To try this out I spun up an Ubuntu server, installed geth and Solidity, then worked through the Greeter example. It’s not very exciting–Greeter is essentially a hello world example. But, it does help you understand what it takes to start up a local test network and to write and compile smart contracts.
One of the immediate learnings is that transactions on Ethereum cost money (called “gas”). Even if you are running a test network, you must first mine enough Ether on your test network before you can run a transaction. On the live network, the cost of running a transaction goes to the miners who are running servers that are busy validating transactions and updating the blockchain.
Another gotcha for me was that your miner has to keep working while you deploy your smart contract. It makes sense now–the smart contract is stored on the blockchain and therefore it must be validated like any other transaction, but it was definitely not clear to me while working through the tutorial.
Ethereum was definitely interesting, but I was looking for something a little more business-oriented. That’s when I found Hyperledger Fabric.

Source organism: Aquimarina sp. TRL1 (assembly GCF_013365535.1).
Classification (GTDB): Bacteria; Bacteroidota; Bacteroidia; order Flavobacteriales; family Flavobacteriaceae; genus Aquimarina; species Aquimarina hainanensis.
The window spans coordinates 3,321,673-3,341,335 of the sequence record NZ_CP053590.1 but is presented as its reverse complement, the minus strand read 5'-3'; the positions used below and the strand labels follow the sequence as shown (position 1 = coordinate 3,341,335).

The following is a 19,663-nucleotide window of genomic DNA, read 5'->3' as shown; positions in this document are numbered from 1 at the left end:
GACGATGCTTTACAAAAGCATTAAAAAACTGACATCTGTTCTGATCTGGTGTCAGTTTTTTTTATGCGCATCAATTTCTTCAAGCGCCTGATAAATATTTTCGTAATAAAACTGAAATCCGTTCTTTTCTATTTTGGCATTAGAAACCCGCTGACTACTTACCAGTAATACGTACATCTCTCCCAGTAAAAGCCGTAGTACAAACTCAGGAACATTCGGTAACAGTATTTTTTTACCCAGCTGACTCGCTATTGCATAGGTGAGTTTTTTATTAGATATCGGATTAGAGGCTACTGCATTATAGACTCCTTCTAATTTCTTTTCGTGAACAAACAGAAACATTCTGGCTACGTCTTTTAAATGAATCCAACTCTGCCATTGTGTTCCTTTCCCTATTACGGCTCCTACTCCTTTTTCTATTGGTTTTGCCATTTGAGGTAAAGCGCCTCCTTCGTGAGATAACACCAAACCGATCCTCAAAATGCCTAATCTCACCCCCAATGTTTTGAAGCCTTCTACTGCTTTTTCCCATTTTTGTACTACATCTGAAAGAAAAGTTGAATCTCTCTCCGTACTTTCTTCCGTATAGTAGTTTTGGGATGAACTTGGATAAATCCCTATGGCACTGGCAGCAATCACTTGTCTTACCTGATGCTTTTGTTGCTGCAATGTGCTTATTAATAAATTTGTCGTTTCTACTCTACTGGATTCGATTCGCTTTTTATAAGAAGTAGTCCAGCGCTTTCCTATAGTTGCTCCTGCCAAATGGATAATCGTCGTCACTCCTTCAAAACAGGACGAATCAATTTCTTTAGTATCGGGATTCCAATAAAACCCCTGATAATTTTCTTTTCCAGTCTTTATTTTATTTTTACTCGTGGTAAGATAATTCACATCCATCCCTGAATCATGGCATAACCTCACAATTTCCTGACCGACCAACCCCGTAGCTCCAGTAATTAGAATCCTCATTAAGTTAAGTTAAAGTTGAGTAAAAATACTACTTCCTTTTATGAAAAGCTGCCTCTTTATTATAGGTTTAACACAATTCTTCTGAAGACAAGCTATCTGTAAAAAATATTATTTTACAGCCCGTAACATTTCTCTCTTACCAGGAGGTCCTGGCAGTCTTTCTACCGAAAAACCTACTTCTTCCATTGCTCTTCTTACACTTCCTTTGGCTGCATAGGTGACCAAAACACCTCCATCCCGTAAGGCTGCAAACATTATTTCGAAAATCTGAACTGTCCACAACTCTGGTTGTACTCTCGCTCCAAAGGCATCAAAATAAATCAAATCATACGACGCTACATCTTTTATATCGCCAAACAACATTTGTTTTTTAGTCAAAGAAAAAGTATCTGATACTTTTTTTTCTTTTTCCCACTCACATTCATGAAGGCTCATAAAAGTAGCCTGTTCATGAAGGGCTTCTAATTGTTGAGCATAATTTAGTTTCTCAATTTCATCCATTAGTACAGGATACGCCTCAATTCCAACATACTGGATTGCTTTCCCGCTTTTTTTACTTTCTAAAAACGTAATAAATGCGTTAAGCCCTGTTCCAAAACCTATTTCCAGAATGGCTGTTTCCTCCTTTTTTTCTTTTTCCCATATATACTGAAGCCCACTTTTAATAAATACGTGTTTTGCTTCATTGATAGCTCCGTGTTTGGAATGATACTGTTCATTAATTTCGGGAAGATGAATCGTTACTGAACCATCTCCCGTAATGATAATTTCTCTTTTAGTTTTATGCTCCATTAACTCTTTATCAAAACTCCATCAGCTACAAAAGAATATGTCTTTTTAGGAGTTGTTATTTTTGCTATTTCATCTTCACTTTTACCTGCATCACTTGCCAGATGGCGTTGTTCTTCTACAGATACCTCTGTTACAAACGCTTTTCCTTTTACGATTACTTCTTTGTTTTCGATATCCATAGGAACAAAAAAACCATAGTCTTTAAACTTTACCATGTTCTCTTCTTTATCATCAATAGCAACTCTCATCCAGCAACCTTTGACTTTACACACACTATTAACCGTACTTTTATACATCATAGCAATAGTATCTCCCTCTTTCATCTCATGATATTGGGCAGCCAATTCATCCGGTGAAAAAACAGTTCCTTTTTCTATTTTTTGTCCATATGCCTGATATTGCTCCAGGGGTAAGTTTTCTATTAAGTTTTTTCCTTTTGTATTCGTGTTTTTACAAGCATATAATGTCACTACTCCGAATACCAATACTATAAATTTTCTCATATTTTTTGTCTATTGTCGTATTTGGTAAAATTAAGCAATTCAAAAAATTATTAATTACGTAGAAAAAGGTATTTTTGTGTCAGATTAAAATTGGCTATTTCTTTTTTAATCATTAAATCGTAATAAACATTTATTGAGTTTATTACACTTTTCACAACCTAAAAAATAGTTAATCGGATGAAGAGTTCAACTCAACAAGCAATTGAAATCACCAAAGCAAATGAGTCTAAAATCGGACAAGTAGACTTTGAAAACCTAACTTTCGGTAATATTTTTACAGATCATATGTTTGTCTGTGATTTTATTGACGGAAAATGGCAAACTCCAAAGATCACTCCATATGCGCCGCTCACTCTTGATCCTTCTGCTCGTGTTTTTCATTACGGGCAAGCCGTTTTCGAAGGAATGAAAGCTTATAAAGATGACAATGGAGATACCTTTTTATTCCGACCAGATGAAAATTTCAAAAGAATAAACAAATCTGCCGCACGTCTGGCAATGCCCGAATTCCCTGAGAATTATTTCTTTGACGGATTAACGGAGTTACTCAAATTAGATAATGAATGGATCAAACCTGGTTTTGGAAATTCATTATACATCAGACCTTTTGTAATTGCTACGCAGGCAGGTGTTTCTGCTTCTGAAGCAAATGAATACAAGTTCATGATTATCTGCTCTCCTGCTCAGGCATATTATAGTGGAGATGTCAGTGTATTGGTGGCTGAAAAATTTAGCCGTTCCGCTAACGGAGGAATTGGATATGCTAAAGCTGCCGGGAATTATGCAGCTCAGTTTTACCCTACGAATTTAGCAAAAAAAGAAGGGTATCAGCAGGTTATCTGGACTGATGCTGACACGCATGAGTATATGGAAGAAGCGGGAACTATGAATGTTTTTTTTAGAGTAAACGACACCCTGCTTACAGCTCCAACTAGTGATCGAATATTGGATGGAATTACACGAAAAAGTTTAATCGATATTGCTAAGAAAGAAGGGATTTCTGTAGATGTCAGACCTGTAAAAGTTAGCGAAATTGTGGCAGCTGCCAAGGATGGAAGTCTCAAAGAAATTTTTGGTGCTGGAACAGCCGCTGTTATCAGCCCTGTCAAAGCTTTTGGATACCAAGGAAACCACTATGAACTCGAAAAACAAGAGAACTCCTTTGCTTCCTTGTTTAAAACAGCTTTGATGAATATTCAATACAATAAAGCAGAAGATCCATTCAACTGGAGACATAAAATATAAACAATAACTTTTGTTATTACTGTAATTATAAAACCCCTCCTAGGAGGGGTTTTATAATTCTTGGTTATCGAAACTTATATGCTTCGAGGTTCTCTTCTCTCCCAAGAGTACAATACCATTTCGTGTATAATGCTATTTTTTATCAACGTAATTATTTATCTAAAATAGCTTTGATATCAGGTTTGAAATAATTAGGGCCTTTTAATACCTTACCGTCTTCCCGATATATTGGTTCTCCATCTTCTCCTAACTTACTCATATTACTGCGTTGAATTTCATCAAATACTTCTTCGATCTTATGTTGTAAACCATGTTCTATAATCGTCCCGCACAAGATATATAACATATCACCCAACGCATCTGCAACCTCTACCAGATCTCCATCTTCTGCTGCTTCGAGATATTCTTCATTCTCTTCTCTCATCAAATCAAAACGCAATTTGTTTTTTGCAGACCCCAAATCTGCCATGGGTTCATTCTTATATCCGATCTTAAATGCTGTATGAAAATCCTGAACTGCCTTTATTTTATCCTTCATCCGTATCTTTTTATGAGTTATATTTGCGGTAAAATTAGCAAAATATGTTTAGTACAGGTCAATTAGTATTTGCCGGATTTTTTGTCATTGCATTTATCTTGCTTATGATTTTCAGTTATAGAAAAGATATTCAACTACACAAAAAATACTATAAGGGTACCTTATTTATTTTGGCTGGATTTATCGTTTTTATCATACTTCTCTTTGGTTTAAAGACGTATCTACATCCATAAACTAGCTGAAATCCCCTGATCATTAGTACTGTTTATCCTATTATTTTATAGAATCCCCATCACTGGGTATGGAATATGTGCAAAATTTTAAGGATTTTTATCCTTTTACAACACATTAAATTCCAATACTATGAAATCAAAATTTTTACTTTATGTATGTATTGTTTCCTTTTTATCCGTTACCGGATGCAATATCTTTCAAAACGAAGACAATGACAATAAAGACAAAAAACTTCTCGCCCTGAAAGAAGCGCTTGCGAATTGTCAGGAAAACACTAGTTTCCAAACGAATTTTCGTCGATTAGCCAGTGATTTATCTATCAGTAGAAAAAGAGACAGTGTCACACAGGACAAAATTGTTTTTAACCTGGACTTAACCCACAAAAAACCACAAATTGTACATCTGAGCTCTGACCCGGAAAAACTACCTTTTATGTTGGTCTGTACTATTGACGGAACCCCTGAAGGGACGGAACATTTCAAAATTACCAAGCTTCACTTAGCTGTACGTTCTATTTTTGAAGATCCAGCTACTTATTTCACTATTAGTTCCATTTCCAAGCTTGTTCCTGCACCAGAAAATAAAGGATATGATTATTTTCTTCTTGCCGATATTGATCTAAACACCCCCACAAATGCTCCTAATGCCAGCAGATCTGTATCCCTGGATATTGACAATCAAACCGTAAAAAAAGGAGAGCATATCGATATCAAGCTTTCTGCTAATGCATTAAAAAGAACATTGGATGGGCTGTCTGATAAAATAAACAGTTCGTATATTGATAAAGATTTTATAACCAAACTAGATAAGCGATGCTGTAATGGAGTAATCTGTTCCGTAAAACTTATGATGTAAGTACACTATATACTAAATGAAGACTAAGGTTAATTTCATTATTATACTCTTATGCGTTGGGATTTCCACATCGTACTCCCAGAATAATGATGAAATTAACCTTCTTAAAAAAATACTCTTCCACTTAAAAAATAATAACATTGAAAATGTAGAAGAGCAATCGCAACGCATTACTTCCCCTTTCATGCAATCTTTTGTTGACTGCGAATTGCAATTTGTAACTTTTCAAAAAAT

Hyperledger is an umbrella open source project that includes several blockchain related sub-projects. One of those is called Fabric, which, like Ethereum, is a blockchain implementation, but Fabric has some features that make it more attractive to businesses, such as a modular architecture and the ability to assign permissions to data and smart contracts.
Another very attractive sub-project is Hyperledger Composer. Composer is a set of tools that abstract away some of the nitty-gritty details related to creating and managing smart contracts (called “chaincode” in Hyperledger parlance).
The easiest way to try Fabric and Composer is the IBM Blockchain Platform Playground Tutorial (IBM Is a major contributor to the Hyperledger project). This is essentially a quick intro that you work through in your web browser.
The Playground Tutorial is worth it to get exposed to the concepts, but I wanted to run everything locally. You can do that easily with Docker. IBM’s Developer Tutorial walks you through setup and then takes you through a very simple “commodity trading” example. This tutorial is just a little deeper than the Playground, but at least you are running everything in containers running on your machine.